Peer response groups in the composition classroom have become a standard part of the writing process for many teachers. However, some teachers maintain that the results of peer response groups are uneven at best, noting that students do not stay on task or that the quality of the student response itself is superficial. These concerns and others led researchers to a great deal of study on this topic during the 1980s and 1990s. There is, however, a gap in current research about the students' discourse in peer response groups, how that discourse affects students revisions, and students' thought processes as they make their choices during the revision process. This qualitative study helps to fill this gap by taking a look inside eight writing groups of a College-in-the-Schools / AP composition class in northern Minnesota. Using an ethnographic and sociolinguistic analytical framework and the constant comparative method for the data analysis, this study examines the discourse of peer response groups and how that discourse relates to the revision of student writing. Findings of this study include observations of the intertextual nature of peer response, the collaborative generation of ideas in response sessions, and how the peer response process allows students to examine new perspectives. This study also includes implications for researchers and for teachers who are interested in using peer response groups in their classrooms.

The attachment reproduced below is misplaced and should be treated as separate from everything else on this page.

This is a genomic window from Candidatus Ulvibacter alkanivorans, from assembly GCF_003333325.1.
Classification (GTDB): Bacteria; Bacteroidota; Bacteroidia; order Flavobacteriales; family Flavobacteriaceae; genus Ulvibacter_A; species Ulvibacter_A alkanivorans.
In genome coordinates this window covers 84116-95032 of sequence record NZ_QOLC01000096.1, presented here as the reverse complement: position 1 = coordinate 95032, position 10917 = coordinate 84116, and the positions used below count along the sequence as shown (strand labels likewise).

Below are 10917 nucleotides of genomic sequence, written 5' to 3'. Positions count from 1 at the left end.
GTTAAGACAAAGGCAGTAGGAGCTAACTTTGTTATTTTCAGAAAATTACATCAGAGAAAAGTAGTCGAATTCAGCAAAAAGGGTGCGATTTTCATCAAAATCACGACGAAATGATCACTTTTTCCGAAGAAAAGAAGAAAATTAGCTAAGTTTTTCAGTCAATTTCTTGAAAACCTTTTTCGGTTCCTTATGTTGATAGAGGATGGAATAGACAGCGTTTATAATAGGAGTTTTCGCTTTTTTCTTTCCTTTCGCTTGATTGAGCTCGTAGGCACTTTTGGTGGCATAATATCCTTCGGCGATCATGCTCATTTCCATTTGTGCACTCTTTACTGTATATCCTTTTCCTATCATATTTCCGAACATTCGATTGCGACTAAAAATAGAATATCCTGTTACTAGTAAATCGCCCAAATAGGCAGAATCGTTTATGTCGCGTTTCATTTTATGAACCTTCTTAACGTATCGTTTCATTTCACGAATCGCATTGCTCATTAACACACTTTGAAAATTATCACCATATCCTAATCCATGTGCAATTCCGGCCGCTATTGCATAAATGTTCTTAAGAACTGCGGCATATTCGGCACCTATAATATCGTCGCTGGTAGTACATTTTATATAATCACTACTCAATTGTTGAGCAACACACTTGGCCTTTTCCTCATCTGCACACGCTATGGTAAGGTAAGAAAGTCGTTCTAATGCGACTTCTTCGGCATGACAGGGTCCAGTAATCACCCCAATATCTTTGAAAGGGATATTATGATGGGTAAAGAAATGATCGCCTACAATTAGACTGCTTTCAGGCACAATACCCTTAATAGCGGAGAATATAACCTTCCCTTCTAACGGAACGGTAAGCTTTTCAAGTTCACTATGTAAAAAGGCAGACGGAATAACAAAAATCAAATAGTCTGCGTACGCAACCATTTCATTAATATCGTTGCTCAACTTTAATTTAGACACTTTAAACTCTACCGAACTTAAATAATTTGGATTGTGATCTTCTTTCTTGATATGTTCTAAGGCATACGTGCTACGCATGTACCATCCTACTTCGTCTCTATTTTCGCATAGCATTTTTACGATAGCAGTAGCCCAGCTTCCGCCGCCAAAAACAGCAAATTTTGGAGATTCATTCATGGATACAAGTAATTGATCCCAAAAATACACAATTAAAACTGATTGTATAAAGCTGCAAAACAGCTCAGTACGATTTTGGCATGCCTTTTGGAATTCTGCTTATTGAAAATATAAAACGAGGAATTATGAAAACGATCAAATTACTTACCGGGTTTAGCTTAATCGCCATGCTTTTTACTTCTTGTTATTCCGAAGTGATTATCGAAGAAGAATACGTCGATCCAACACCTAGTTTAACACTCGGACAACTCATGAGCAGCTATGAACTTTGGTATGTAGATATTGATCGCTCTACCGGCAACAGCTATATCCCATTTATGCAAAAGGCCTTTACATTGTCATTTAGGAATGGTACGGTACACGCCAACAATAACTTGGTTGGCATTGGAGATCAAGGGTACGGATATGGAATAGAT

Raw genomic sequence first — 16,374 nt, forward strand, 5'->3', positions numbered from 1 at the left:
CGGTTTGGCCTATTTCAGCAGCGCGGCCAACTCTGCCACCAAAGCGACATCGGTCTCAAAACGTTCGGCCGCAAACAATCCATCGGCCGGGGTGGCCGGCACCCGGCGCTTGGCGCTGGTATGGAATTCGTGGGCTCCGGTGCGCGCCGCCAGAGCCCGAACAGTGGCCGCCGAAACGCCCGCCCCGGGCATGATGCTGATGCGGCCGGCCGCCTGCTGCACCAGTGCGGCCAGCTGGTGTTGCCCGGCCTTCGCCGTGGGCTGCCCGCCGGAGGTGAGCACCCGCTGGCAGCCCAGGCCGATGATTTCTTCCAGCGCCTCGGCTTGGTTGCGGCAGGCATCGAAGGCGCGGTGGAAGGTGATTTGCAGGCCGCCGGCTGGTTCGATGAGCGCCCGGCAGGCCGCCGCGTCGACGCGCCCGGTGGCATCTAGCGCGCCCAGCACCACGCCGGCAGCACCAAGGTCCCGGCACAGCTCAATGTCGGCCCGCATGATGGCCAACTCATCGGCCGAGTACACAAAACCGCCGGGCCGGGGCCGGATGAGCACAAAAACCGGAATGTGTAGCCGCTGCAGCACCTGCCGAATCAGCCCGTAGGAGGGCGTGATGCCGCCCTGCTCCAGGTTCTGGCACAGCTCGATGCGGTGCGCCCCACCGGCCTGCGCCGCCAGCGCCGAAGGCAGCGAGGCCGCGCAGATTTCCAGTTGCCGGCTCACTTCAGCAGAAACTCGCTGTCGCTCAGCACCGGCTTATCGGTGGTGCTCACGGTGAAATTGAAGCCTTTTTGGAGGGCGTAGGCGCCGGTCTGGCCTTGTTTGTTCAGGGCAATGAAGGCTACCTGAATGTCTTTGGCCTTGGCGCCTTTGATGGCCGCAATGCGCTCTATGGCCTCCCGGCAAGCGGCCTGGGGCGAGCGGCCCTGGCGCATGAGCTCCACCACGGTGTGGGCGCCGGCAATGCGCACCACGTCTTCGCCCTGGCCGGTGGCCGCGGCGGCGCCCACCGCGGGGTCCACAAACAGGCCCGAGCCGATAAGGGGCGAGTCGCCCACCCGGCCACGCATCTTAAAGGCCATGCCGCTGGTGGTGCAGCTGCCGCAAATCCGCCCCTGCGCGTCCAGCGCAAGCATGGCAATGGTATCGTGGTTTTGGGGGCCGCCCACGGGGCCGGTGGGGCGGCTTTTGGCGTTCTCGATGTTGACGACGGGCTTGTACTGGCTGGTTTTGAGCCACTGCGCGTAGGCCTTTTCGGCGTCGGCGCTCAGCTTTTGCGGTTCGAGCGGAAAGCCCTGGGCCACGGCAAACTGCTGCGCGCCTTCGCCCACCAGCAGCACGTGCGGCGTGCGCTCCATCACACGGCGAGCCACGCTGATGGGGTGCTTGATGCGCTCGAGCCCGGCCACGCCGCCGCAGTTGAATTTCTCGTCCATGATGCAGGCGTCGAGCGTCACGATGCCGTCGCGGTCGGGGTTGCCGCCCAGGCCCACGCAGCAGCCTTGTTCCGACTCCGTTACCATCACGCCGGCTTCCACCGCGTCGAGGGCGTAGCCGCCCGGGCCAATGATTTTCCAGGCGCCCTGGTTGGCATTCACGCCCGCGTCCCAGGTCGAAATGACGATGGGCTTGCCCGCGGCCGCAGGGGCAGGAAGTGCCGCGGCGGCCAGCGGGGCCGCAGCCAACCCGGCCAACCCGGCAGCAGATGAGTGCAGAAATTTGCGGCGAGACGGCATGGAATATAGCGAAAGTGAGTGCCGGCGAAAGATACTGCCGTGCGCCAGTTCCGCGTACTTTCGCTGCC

University of Minnesota Ed.D. dissertation. May 2011. Major: Teaching and Learning. Advisors:Dr. Frank Guldbrandsen, Dr. Lynn Brice. 1 computer file (PDF); vii, 155 pages, appendices A-B.
Witikko, Neil Bryan.
"I‘ll get by with a little help from my friends": peer response groups in the composition classroom..
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